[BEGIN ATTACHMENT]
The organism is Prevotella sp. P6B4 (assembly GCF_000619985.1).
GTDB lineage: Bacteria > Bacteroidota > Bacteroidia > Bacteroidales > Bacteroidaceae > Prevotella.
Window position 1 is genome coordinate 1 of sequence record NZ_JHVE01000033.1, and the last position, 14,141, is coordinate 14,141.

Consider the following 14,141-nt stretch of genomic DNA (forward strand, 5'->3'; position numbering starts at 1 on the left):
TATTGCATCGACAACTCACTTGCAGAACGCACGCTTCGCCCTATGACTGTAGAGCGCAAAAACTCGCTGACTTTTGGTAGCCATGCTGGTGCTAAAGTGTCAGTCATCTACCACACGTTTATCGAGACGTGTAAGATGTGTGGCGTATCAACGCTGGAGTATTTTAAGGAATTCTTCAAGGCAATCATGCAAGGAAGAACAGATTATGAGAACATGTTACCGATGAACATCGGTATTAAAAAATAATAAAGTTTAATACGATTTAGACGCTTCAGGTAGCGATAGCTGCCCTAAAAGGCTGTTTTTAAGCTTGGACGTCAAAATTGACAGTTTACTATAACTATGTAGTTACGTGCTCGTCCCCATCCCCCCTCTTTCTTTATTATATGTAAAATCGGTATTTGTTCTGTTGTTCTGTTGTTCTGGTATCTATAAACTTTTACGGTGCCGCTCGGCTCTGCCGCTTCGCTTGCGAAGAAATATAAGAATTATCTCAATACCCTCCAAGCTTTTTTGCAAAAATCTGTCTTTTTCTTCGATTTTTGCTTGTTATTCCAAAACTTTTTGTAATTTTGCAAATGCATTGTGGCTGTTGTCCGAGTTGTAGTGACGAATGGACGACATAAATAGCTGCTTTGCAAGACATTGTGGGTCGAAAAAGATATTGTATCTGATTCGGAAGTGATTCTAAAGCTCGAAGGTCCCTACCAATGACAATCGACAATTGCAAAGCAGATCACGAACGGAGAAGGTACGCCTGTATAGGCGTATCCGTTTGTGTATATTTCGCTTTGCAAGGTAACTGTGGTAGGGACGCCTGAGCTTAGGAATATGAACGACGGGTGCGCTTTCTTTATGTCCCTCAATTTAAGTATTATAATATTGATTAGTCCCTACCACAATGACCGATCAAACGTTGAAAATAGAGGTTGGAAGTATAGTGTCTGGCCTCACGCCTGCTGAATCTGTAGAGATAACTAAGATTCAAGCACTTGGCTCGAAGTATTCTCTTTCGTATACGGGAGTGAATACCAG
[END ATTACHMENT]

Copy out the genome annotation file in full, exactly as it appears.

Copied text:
The organism is Prevotella sp. P6B4 (assembly GCF_000619985.1).
GTDB lineage: Bacteria > Bacteroidota > Bacteroidia > Bacteroidales > Bacteroidaceae > Prevotella.
Window position 1 is genome coordinate 1 of sequence record NZ_JHVE01000033.1, and the last position, 14,141, is coordinate 14,141.

Consider the following 14,141-nt stretch of genomic DNA (forward strand, 5'->3'; position numbering starts at 1 on the left):
TATTGCATCGACAACTCACTTGCAGAACGCACGCTTCGCCCTATGACTGTAGAGCGCAAAAACTCGCTGACTTTTGGTAGCCATGCTGGTGCTAAAGTGTCAGTCATCTACCACACGTTTATCGAGACGTGTAAGATGTGTGGCGTATCAACGCTGGAGTATTTTAAGGAATTCTTCAAGGCAATCATGCAAGGAAGAACAGATTATGAGAACATGTTACCGATGAACATCGGTATTAAAAAATAATAAAGTTTAATACGATTTAGACGCTTCAGGTAGCGATAGCTGCCCTAAAAGGCTGTTTTTAAGCTTGGACGTCAAAATTGACAGTTTACTATAACTATGTAGTTACGTGCTCGTCCCCATCCCCCCTCTTTCTTTATTATATGTAAAATCGGTATTTGTTCTGTTGTTCTGTTGTTCTGGTATCTATAAACTTTTACGGTGCCGCTCGGCTCTGCCGCTTCGCTTGCGAAGAAATATAAGAATTATCTCAATACCCTCCAAGCTTTTTTGCAAAAATCTGTCTTTTTCTTCGATTTTTGCTTGTTATTCCAAAACTTTTTGTAATTTTGCAAATGCATTGTGGCTGTTGTCCGAGTTGTAGTGACGAATGGACGACATAAATAGCTGCTTTGCAAGACATTGTGGGTCGAAAAAGATATTGTATCTGATTCGGAAGTGATTCTAAAGCTCGAAGGTCCCTACCAATGACAATCGACAATTGCAAAGCAGATCACGAACGGAGAAGGTACGCCTGTATAGGCGTATCCGTTTGTGTATATTTCGCTTTGCAAGGTAACTGTGGTAGGGACGCCTGAGCTTAGGAATATGAACGACGGGTGCGCTTTCTTTATGTCCCTCAATTTAAGTATTATAATATTGATTAGTCCCTACCACAATGACCGATCAAACGTTGAAAATAGAGGTTGGAAGTATAGTGTCTGGCCTCACGCCTGCTGAATCTGTAGAGATAACTAAGATTCAAGCACTTGGCTCGAAGTATTCTCTTTCGTATACGGGAGTGAATACCAG